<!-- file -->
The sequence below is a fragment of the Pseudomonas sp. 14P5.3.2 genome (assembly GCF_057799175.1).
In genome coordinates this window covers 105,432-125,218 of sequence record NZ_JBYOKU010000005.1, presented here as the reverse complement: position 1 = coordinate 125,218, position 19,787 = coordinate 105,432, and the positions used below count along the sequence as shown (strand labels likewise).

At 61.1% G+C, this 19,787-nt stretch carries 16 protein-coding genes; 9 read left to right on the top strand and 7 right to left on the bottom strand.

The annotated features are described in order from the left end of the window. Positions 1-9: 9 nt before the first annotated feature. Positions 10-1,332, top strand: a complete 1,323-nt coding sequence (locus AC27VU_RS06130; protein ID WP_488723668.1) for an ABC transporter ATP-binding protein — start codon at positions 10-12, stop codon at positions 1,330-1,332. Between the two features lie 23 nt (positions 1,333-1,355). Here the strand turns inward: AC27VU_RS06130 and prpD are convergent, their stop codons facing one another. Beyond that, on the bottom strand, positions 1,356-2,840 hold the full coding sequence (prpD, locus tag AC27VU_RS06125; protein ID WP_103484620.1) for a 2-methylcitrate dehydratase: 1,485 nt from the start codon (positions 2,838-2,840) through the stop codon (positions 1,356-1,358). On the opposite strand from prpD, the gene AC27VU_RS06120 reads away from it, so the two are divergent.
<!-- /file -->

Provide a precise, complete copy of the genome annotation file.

The sequence below is a fragment of the Pseudomonas sp. 14P5.3.2 genome (assembly GCF_057799175.1).
In genome coordinates this window covers 105,432-125,218 of sequence record NZ_JBYOKU010000005.1, presented here as the reverse complement: position 1 = coordinate 125,218, position 19,787 = coordinate 105,432, and the positions used below count along the sequence as shown (strand labels likewise).

At 61.1% G+C, this 19,787-nt stretch carries 16 protein-coding genes; 9 read left to right on the top strand and 7 right to left on the bottom strand.

The annotated features are described in order from the left end of the window. Positions 1-9: 9 nt before the first annotated feature. Positions 10-1,332, top strand: a complete 1,323-nt coding sequence (locus AC27VU_RS06130; protein ID WP_488723668.1) for an ABC transporter ATP-binding protein — start codon at positions 10-12, stop codon at positions 1,330-1,332. Between the two features lie 23 nt (positions 1,333-1,355). Here the strand turns inward: AC27VU_RS06130 and prpD are convergent, their stop codons facing one another. Beyond that, on the bottom strand, positions 1,356-2,840 hold the full coding sequence (prpD, locus tag AC27VU_RS06125; protein ID WP_103484620.1) for a 2-methylcitrate dehydratase: 1,485 nt from the start codon (positions 2,838-2,840) through the stop codon (positions 1,356-1,358). On the opposite strand from prpD, the gene AC27VU_RS06120 reads away from it, so the two are divergent.